Technologies – Privacy & Terms – Google - An Overview
Scientists and engineers generally choose to define technology as applied science, rather than as the important things that individuals make and use. More recently, scholars have obtained from European philosophers of "method" to extend the significance of innovation to numerous kinds of critical factor, as in Foucault's work on technologies of the self (methods de soi). Dictionaries and scholars have used a range of definitions. The offers a definition of the term: "the use of science in industry, engineering, etc., to create helpful things or to resolve problems" and "a device, tool, technique, and so on, that is produced by technology." Ursula Franklin, in her 1989 "Genuine World of Technology" lecture, gave another definition of the concept; it is "practice, the method we do things around here." The term is frequently used to imply a specific field of technology, or to refer to high technology or simply customer electronics, instead of technology as a whole.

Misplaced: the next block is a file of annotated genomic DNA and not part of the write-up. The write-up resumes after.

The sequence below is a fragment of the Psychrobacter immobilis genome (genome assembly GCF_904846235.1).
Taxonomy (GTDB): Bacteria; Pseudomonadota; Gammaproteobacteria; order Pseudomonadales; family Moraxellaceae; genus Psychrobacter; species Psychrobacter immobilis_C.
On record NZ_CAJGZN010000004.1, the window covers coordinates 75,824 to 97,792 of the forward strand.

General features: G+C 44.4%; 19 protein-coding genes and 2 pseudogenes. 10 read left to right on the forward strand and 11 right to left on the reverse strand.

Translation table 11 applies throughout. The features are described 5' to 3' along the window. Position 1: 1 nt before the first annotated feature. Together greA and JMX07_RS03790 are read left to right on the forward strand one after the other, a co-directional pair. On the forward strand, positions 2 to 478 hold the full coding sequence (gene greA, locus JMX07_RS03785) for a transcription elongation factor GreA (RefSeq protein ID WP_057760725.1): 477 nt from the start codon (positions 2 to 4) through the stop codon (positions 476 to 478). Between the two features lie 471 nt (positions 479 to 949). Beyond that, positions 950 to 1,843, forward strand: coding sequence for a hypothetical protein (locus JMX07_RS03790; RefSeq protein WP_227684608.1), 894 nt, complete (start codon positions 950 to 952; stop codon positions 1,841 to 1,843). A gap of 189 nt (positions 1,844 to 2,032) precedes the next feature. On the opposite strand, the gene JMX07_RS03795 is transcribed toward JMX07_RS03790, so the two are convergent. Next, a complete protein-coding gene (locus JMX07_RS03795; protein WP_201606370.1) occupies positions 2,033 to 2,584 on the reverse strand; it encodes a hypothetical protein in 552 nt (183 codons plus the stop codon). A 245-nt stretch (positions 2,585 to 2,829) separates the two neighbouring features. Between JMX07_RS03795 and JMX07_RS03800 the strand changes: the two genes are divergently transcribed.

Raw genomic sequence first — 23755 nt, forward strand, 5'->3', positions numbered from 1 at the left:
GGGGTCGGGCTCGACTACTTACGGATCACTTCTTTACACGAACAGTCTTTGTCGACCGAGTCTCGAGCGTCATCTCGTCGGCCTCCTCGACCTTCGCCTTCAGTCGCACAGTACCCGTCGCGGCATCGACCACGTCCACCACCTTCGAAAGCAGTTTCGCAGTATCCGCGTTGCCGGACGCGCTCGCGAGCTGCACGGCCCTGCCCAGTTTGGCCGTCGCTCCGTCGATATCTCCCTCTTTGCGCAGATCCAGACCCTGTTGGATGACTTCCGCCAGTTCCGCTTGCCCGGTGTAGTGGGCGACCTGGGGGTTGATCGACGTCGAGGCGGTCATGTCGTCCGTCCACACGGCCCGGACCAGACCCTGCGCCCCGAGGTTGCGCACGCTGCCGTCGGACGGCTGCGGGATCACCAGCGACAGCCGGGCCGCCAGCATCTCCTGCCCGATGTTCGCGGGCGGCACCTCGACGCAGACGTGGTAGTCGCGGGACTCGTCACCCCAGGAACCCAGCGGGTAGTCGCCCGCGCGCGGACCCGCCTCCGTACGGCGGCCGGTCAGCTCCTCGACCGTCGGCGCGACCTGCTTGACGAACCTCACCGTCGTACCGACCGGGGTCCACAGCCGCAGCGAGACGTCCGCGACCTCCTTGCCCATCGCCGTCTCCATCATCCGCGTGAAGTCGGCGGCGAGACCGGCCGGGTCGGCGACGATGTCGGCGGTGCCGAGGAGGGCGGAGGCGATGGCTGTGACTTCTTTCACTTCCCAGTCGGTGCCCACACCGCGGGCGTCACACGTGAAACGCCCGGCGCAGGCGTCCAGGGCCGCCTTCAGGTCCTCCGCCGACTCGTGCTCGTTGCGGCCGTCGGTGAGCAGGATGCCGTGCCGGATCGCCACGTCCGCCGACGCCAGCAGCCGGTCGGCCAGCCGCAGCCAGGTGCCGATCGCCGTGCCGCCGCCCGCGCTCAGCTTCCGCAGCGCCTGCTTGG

In this use, innovation describes tools and devices that might be utilized to solve real-world issues. It is a far-reaching term that may include basic tools, such as a crowbar or wood spoon, or more complicated devices, such as a spaceport station or particle accelerator. Tools and devices require not be material; virtual innovation, such as computer software and business techniques, fall under this definition of technology. W. Brian Arthur defines technology in a likewise broad way as "a way to fulfill a human function." The word "technology" can also be used to describe a collection of methods.
When integrated with another term, such as "medical innovation" or "area technology," it describes the state of the particular field's understanding and tools. "State-of-the-art innovation" refers to the high technology available to humankind in any field. Innovation can be considered as an activity that forms or alters culture. Additionally, innovation is the application of mathematics, science, and the arts for the benefit of life as it is known. A contemporary example is the increase of communication technology, which has lessened barriers to human interaction and as an outcome has actually helped spawn brand-new subcultures; the rise of cyberculture has at its basis the advancement of the Web and the computer.